I also plan what chores I will do in a week for example two or three chores a day .
when i do chores i listen to music or watch something to get me motivated! This helps me do my chores well and i set a time for how long i do my chores (like and hour per chore)
1. Write down all the things that should be done. Next, try to find out how much time every chore takes. When you know that, calculate how many time you have per day and choose what to do.
2. Choose one (type of) room per day and make sure it’s tidy and clean. If you don’t have that many rooms, it means you don’t have to clean every day. If you have more rooms than days in a week, this might not be the best option for you.
3. Keep track of when you’ve done what, using a calendar. Some chores are monthly business (cleaning windows), some half-yearly (checking the battery your fire alarm) and some more regular or even daily (like vacuuming, when you have pets and they shed).
4. Find out what chores you like to do, do these and let the rest be done by someone else. If that isn’t an option; do your favorite chores first thing in the morning, so that when you have an off-day, then at least you’ve done something. The less favorite chores can be done another moment.
Oh, and, if you don’t have one already: get a dishwasher and make it a rule that you put everything in the dishwasher right away!
I started timing myself. You think that’s crazy? So did I. But the little time and energy it took to time myself and write down how long things take to do, is making me so much more efficient and happier and gives me gratitude and a sense of accomplishment now. And remember, you only time yourself once but will have more of an understanding going forward.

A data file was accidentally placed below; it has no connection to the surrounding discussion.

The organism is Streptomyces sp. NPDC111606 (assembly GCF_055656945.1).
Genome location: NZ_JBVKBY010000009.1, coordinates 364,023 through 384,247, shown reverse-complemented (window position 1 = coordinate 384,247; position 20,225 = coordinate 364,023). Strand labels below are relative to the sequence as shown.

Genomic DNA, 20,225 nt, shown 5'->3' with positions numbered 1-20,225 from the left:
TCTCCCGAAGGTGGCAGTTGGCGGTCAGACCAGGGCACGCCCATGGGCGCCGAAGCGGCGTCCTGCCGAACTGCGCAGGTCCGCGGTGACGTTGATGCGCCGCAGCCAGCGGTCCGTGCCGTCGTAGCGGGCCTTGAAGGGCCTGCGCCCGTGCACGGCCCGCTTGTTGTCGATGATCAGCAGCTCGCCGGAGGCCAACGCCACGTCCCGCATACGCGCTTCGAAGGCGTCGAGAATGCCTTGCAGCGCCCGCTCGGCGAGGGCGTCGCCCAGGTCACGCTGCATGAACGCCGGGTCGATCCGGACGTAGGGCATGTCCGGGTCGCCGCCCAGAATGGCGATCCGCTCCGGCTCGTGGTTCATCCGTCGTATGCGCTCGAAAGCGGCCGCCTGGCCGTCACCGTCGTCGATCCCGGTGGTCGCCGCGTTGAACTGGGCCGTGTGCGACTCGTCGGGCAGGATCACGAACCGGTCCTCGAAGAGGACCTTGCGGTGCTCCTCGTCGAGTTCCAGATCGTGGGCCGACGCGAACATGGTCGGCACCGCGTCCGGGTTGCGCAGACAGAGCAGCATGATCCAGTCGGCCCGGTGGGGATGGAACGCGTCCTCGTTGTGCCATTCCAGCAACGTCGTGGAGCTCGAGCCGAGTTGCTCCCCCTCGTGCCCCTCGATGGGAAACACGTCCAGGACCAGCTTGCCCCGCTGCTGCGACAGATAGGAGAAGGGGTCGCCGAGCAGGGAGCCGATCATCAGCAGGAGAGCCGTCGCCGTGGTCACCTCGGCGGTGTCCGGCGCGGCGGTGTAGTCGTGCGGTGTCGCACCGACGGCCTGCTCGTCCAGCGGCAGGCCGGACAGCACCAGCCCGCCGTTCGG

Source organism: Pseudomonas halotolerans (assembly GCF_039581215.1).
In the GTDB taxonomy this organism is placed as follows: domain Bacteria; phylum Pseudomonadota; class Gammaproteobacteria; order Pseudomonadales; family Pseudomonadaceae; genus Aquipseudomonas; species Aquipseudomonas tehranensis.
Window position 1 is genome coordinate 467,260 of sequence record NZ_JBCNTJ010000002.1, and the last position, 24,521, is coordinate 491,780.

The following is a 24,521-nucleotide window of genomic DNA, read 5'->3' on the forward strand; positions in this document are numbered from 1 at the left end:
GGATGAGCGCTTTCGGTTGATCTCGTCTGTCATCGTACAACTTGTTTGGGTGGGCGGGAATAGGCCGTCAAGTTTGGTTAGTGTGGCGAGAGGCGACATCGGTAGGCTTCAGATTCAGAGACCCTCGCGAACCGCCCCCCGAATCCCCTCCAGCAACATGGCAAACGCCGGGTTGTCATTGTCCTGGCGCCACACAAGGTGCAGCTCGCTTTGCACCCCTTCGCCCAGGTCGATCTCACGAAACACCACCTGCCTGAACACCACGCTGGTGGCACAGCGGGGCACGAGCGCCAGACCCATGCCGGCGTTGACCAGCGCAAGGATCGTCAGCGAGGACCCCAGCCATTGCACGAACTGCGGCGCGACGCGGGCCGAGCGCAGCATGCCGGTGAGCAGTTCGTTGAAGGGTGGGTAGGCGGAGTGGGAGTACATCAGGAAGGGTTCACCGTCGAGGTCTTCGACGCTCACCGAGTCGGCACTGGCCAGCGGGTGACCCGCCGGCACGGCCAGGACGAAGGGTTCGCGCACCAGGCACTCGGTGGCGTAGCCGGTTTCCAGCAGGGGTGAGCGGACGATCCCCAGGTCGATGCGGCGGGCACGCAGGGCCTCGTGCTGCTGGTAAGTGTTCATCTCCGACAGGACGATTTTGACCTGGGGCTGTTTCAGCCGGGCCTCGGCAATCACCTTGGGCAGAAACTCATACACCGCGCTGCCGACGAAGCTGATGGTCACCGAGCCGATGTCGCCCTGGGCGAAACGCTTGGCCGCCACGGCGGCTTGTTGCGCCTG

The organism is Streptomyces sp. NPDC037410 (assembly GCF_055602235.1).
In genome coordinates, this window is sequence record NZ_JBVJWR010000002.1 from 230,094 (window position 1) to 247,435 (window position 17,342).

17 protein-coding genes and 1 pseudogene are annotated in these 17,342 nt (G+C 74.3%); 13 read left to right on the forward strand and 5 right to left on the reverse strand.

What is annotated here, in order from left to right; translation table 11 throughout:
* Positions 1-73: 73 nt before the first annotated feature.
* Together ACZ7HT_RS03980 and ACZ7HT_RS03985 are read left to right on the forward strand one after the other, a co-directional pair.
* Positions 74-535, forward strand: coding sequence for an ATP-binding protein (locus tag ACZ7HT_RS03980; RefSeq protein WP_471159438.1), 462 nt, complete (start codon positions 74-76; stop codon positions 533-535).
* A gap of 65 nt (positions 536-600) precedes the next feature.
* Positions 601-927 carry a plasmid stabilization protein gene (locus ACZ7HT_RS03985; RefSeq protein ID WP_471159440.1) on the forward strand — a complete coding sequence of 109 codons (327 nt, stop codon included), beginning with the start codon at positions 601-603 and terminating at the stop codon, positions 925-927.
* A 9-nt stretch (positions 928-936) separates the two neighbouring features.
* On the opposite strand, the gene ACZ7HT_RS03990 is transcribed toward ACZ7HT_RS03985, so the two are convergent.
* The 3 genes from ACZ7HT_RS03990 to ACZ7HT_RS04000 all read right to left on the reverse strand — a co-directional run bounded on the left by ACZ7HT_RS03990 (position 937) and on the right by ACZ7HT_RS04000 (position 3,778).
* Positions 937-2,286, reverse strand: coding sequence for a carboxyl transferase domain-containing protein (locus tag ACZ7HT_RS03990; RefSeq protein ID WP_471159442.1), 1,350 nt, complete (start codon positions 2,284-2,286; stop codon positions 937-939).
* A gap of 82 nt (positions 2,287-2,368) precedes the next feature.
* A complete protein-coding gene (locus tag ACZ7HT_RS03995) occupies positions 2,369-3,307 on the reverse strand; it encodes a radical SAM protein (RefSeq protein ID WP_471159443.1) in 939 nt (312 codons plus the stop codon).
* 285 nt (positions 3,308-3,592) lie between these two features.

I now schedule and block everything. What I didn’t do is leave ‘buffers’ in my schedule. I do now because sometimes I just need to come up for air. Or things take a bit longer due to unexpected delays, like not realizing I need gas and there was a line up, or someone was running late and now I am late… you get the point. Rest is good too. Just like with high interval training, you rest in between. Refocusing keeps you on track, more efficient and less frustrated. Learning to delegate and asking for help was another very useful lesson.
Say that I, in a normal day where I also need to study, want to clean my windows and my kitchen.
I start planning out how many 45 min blocks (my standard time) of studying I think I need to do, giving myself some leeway.
Then I count out other high-priority tasks like workouts, meals and breaks.
The remainin time is what I have left, and I'll then have to prioritise if the kitchen or the windows are more important and how much time I THINK they will take.
For this example, say that I have 3 45min blocks to work with. I plan 2 of them for the windows and 1 for the kitchen.
If i don't finish in that time I'll have to plan for doing the rest an other day.
With abit of practice with this I've gotten really good at guessing what I'll get don in 45 mins, and I've also learnt to do things more effectively and do the most important things first.
Mow and rake the yard
Make a veggie garden
Clean windows and walls
Clean celling fans
Clean the kitchen
Clean out pantry cupboard
During your rest you should laugh and/or smile; it reduces the level of the cortisol stress hormone and its damaging affecets if you dont use it to flee or fight every now and then.
Dont forget to be thankful for having somewhere to be and something to do. Have the most wonderful day every day❣️